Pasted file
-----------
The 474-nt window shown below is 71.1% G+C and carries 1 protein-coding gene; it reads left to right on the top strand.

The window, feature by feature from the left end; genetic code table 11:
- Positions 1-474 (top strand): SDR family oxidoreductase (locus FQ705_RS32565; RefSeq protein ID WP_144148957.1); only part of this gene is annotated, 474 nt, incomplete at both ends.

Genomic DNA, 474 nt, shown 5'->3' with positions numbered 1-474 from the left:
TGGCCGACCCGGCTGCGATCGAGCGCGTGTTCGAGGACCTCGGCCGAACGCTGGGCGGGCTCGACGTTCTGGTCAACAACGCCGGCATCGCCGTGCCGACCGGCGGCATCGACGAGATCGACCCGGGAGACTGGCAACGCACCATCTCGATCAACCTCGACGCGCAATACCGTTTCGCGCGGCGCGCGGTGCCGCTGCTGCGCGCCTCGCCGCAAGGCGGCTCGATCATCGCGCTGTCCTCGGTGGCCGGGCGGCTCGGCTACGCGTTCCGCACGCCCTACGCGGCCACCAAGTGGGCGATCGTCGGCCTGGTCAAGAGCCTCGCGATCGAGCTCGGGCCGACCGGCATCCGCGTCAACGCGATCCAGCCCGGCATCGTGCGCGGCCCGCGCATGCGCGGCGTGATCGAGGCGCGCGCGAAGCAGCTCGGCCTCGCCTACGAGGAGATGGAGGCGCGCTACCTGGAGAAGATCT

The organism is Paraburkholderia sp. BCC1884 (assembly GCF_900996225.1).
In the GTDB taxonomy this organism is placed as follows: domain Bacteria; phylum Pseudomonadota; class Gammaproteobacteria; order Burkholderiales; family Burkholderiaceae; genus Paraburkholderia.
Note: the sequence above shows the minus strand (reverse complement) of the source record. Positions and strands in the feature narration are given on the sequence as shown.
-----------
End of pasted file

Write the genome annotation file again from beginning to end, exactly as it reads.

The 474-nt window shown below is 71.1% G+C and carries 1 protein-coding gene; it reads left to right on the top strand.

The window, feature by feature from the left end; genetic code table 11:
- Positions 1-474 (top strand): SDR family oxidoreductase (locus FQ705_RS32565; RefSeq protein ID WP_144148957.1); only part of this gene is annotated, 474 nt, incomplete at both ends.

Genomic DNA, 474 nt, shown 5'->3' with positions numbered 1-474 from the left:
TGGCCGACCCGGCTGCGATCGAGCGCGTGTTCGAGGACCTCGGCCGAACGCTGGGCGGGCTCGACGTTCTGGTCAACAACGCCGGCATCGCCGTGCCGACCGGCGGCATCGACGAGATCGACCCGGGAGACTGGCAACGCACCATCTCGATCAACCTCGACGCGCAATACCGTTTCGCGCGGCGCGCGGTGCCGCTGCTGCGCGCCTCGCCGCAAGGCGGCTCGATCATCGCGCTGTCCTCGGTGGCCGGGCGGCTCGGCTACGCGTTCCGCACGCCCTACGCGGCCACCAAGTGGGCGATCGTCGGCCTGGTCAAGAGCCTCGCGATCGAGCTCGGGCCGACCGGCATCCGCGTCAACGCGATCCAGCCCGGCATCGTGCGCGGCCCGCGCATGCGCGGCGTGATCGAGGCGCGCGCGAAGCAGCTCGGCCTCGCCTACGAGGAGATGGAGGCGCGCTACCTGGAGAAGATCT

The organism is Paraburkholderia sp. BCC1884 (assembly GCF_900996225.1).
In the GTDB taxonomy this organism is placed as follows: domain Bacteria; phylum Pseudomonadota; class Gammaproteobacteria; order Burkholderiales; family Burkholderiaceae; genus Paraburkholderia.
Note: the sequence above shows the minus strand (reverse complement) of the source record. Positions and strands in the feature narration are given on the sequence as shown.